@RyanGlScott Of the three bullet points you mentioned, do any correspond to making kind parameters "float"?
The result of partially applying a polykinded type constructor depends on the position of the quantifiers in the inferred or annotated kind of the type constructor.
Here is a type constructor:
data Const a b = Const a b
With XPolyKinds
enabled, here is the inferred kind of this type constructor:
Data.Functor.Const.Const :: forall k. * > k > *
Just for completeness, explicitly annotating this kind as follows makes no difference as far as the problem discussed below goes:
data Const :: forall k. * > k > *
where
Const :: a > Const a b
Here is a class:
class Something (f :: forall k. k > *)
At the term level, we expect a partial application of const :: forall x y. x > y > x
to have type const "foo" :: forall y. y > String
. Analogously, one might hope that a partial application of Const :: forall k. * > k > *
would have kind Const String :: forall k. k > *
. This would mean that the following instance declaration would be legal:
instance Something (Const String)
Alas, this does not work:
• Expected kind ‘forall k. k > *’,
but ‘Const String’ has kind ‘k0 > *’
• In the first argument of ‘Something’, namely ‘(Const String)’
In the instance declaration for ‘Something (Const String)’
If on the other hand we explicitly annotate the kind of Const
and shuffle the quantifier around:
data Const :: * > forall k. k > *
where
Const :: a > Const a b
The same instance declaration works.
This code should compile:
data Const a b = Const a b
class Something (f :: forall k. k > *)
instance Something (Const String)
Just accidentally blew up in a program because I didn't think through that maximumBy
is unsafe (it internally uses fold1
). Thankfully it was only a toy program.
Consider the following code:
{# LANGUAGE
KindSignatures
, DataKinds
, TypeFamilies
, StandaloneDeriving
, PartialTypeSignatures
, TypeFamilyDependencies
, FlexibleInstances
, FlexibleContexts
, UndecidableInstances
, TypeApplications
#}
module Main where
data Idx = Foo  Bar
type family F (a :: Idx) b where
F Foo String = Int
F Foo Int = String
F Bar String = String
F Bar Int = Int
data Test (i :: Idx) = Test { userId :: F i String, userName :: F i Int }
 deriving Show  this won't work
deriving instance
 _ =>  this won't work either
(Show (F i String), Show (F i Int)) =>  this works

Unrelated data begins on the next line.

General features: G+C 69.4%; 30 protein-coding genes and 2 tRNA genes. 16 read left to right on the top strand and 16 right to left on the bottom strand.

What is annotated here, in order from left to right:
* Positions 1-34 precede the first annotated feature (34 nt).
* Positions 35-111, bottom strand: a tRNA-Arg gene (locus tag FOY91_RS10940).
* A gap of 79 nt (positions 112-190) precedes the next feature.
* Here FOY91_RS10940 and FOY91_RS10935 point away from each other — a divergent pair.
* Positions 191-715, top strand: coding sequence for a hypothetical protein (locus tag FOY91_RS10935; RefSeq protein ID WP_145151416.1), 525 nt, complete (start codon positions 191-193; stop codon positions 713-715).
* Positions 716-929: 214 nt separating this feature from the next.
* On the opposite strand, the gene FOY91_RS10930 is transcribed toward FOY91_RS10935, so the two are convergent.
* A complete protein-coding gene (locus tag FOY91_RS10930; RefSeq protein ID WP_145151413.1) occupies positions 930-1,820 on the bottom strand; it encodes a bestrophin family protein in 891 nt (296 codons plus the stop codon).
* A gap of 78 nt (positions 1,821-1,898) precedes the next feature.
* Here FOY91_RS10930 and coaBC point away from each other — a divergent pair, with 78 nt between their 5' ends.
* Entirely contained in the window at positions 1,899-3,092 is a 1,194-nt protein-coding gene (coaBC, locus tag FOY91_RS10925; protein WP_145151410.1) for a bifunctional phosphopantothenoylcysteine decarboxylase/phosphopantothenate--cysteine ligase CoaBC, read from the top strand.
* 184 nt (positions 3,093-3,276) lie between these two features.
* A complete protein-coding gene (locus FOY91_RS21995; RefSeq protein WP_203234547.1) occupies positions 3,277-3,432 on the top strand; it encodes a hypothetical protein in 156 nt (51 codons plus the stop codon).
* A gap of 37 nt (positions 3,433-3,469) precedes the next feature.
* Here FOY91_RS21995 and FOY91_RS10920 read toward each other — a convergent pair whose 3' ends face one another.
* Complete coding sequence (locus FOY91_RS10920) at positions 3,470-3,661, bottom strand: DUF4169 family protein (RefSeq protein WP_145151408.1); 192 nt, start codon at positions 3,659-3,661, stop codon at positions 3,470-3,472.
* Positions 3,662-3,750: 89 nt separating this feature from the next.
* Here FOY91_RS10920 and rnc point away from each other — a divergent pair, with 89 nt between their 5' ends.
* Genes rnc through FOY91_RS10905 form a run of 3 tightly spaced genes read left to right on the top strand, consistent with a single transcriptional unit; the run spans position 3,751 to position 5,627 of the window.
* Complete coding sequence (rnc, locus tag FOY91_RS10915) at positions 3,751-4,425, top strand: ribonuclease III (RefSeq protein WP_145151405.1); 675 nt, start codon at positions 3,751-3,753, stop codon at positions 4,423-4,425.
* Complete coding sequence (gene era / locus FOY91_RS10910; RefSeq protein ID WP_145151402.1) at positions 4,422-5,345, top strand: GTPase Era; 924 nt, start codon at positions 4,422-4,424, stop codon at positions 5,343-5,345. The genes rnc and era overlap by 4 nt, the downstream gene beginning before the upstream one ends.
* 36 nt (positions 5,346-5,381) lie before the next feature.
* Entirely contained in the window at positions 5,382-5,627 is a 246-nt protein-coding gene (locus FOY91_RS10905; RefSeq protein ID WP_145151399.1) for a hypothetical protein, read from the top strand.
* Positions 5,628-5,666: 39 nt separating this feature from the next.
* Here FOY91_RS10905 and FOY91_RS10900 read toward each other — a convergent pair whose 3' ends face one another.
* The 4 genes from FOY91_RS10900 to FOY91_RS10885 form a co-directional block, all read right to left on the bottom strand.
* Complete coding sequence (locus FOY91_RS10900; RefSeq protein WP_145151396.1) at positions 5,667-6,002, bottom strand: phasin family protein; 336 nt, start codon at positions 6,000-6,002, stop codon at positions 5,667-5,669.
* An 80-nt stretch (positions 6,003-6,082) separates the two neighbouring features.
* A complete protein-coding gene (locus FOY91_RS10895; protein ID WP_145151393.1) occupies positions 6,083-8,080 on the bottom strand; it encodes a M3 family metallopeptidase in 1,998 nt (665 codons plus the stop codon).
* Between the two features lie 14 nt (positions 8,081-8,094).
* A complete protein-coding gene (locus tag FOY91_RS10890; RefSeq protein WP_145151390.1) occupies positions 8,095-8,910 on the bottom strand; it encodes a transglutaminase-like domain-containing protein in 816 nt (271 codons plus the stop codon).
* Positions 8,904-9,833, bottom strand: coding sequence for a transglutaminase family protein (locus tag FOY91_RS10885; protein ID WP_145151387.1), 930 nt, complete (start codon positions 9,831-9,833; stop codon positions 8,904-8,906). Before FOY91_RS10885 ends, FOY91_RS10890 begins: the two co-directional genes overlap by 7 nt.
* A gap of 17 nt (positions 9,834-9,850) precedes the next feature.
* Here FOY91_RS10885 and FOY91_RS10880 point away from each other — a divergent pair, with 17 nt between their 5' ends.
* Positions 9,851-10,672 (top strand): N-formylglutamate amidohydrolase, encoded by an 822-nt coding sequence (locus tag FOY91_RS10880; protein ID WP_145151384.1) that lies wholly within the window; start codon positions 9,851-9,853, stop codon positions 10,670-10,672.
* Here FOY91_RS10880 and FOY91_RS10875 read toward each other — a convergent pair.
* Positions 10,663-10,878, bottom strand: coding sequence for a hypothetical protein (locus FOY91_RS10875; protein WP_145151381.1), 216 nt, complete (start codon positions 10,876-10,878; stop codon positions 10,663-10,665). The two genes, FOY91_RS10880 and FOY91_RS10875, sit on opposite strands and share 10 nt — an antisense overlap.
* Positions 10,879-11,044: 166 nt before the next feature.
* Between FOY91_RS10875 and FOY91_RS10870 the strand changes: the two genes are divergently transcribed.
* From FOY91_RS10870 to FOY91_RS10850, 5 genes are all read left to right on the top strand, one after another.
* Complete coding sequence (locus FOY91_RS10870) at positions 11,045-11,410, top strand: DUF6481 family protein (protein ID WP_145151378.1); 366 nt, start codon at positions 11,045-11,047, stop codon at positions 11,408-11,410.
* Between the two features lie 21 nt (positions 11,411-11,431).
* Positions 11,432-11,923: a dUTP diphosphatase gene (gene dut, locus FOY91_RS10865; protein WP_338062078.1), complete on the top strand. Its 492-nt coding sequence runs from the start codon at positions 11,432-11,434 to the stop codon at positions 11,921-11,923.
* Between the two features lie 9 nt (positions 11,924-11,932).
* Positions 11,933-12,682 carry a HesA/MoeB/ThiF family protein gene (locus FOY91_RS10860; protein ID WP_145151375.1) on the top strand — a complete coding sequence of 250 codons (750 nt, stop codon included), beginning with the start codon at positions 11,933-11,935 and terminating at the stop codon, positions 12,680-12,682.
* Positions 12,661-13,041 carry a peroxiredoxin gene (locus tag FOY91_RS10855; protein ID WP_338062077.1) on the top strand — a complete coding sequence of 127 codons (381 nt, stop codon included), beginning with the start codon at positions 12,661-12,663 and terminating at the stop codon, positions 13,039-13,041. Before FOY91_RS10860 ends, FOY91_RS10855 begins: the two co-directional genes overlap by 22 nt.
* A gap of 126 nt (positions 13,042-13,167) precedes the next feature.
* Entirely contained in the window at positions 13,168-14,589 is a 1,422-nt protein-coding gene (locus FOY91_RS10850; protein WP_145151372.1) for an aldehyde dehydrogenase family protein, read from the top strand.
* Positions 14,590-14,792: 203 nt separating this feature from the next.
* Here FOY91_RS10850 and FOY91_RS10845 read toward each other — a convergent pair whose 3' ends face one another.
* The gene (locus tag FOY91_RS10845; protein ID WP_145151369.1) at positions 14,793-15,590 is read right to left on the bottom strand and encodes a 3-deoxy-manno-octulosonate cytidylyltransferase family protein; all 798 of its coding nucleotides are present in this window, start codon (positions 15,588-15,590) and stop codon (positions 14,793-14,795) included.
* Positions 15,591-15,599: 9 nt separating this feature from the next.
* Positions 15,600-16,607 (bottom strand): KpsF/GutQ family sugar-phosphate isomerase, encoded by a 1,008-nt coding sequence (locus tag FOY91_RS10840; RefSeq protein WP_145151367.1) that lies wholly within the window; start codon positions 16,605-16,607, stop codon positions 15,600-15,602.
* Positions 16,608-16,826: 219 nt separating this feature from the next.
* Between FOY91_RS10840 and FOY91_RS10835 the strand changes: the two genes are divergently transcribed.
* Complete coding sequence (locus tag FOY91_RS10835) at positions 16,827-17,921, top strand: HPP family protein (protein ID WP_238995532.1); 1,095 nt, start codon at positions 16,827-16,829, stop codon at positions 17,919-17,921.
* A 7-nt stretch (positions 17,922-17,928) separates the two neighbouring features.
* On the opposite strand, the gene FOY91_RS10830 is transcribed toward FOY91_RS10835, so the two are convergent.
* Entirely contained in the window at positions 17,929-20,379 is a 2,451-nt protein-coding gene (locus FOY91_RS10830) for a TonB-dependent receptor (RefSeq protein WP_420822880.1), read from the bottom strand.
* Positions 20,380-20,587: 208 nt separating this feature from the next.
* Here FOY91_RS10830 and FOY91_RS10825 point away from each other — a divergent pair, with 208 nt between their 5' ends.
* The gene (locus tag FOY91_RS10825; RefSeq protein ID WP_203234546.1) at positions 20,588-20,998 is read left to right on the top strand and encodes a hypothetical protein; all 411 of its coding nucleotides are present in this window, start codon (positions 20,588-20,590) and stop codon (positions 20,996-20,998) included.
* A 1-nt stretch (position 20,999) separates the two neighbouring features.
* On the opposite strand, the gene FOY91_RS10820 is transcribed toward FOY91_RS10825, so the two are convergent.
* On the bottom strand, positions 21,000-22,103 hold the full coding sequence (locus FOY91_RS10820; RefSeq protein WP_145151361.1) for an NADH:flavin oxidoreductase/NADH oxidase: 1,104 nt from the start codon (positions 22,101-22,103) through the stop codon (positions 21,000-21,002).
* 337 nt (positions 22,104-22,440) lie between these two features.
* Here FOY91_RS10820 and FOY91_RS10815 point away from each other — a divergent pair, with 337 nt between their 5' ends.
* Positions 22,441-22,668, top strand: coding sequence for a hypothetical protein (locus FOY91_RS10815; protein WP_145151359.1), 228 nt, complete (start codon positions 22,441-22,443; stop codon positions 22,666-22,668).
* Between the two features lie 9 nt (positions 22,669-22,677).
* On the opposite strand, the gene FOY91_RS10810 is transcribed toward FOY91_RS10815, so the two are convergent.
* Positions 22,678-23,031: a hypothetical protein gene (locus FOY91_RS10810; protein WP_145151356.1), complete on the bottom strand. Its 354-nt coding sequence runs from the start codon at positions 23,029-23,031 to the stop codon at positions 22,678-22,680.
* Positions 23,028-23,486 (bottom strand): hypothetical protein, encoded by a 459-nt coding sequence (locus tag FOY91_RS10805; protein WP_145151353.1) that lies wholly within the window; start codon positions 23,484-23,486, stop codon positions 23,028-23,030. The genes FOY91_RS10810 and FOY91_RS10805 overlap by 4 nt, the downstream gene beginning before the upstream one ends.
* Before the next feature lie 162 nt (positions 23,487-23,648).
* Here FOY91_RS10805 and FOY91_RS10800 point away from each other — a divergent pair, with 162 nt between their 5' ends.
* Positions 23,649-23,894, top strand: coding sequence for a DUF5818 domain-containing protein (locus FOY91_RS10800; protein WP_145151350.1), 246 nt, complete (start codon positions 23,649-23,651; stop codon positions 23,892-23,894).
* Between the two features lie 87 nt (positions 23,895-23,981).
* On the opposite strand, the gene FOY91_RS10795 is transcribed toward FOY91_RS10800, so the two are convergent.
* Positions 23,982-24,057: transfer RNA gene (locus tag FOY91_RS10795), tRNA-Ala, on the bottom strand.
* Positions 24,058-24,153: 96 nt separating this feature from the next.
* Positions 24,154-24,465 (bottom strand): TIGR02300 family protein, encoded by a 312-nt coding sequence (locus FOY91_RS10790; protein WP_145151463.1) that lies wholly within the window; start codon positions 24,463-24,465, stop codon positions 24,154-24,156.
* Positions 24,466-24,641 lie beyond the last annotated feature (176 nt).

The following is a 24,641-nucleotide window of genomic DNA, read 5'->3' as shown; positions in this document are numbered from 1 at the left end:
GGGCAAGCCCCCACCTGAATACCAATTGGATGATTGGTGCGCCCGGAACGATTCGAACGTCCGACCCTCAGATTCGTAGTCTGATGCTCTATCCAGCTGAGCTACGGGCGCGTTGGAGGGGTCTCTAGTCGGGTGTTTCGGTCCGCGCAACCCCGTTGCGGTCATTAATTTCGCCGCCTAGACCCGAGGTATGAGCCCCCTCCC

Show (Test i)
main :: IO ()
main = print $ Test @Foo (1 :: Int) "foo"
(sorry if the example has a few red herrings, just translating something from slack).
You can see that the constraints in the standalone deriving declaration duplicate the fields of the Test
ADT. The compiler is actually aware of all the constraints it would need to demand in order to provide a derived instance of Show
for Test i
, it just won't go ahead and infer them.
Provide some mechanism (doesn't necessarily have to be data Test = ... deriving Show
or deriving instance _ => Show (Test i)
) that allows us to just say "yeah, about those missing constraints, just go ahead and demand them and give me an instance".
NB: The type family stuff might be a little bit of a red herring, I think the inability to derive data Test f i = Test { userId :: f i String, userName :: f i Int } deriving Show
is the same underlying issue.
Can't put a quantified constraint in a type synonym.
Put the following into a file test.hs
, then run ghci test.hs
:
{# LANGUAGE
RankNTypes,
QuantifiedConstraints,
ConstraintKinds #}
module Foo where
type Foo f = (forall s. Semigroup s => Semigroup (f s))
You get the error:
[1 of 1] Compiling Foo ( test.hs, interpreted )
test.hs:8:40: error:
• Expected a type, but ‘Semigroup (f s)’ has kind ‘Constraint’
• In the type ‘(forall s. Semigroup s => Semigroup (f s))’
In the type declaration for ‘Foo’

8  type Foo f = (forall s. Semigroup s => Semigroup (f s))
 ^^^^^^^^^^^^^^^
Failed, no modules loaded.
It should compile, and the type synonym Foo
should have kind Foo :: (* > *) > Constraint
.